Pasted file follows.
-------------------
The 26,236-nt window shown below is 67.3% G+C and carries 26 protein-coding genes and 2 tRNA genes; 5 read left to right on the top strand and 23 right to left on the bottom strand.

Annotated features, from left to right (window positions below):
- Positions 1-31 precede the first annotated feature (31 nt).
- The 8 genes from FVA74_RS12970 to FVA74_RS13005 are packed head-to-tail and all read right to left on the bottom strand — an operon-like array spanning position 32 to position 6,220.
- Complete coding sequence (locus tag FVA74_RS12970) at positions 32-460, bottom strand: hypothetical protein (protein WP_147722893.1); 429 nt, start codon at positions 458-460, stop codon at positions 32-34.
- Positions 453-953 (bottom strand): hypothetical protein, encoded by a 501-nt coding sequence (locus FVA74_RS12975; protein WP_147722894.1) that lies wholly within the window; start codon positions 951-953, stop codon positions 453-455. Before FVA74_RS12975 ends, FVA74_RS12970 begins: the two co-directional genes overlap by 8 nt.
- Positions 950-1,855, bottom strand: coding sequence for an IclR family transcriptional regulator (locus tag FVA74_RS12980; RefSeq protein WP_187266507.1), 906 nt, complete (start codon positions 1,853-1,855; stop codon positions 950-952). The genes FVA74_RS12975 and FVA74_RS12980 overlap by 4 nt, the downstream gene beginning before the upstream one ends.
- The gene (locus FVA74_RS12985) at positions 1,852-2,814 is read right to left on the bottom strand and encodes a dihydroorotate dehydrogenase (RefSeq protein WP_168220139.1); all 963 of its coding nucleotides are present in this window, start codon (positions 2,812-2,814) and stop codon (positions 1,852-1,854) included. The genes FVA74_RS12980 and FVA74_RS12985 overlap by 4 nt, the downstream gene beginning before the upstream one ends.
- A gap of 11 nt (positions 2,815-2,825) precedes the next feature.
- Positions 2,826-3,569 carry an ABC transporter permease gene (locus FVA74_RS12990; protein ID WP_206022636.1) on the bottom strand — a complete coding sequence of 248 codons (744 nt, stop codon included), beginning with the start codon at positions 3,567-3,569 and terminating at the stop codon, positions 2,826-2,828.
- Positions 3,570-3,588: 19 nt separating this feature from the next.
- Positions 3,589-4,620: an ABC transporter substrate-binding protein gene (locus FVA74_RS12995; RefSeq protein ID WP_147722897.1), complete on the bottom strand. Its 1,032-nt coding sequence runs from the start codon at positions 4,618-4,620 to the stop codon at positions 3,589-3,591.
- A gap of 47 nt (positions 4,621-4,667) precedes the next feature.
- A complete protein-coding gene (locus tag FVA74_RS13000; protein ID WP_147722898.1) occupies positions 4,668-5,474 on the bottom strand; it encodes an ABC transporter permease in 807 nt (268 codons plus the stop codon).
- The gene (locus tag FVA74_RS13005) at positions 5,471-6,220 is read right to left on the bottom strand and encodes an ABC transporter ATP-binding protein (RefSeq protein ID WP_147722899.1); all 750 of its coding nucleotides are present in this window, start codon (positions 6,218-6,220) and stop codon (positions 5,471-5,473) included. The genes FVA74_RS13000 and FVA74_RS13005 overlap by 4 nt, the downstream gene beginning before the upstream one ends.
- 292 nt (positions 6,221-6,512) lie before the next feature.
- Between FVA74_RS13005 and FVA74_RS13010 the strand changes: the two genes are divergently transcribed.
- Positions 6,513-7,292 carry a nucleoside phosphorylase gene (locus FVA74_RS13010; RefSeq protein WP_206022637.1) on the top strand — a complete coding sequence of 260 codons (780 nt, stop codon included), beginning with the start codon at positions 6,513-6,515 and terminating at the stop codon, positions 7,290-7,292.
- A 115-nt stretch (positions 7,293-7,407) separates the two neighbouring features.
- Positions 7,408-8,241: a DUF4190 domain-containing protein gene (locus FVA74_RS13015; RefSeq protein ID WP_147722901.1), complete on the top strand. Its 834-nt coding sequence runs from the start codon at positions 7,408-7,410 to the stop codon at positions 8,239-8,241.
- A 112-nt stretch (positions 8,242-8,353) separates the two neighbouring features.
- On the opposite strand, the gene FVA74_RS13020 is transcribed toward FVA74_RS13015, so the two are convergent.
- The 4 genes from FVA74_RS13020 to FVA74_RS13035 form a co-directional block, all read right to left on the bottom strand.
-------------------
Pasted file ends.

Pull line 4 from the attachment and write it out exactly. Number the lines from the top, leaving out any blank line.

- The 8 genes from FVA74_RS12970 to FVA74_RS13005 are packed head-to-tail and all read right to left on the bottom strand — an operon-like array spanning position 32 to position 6,220.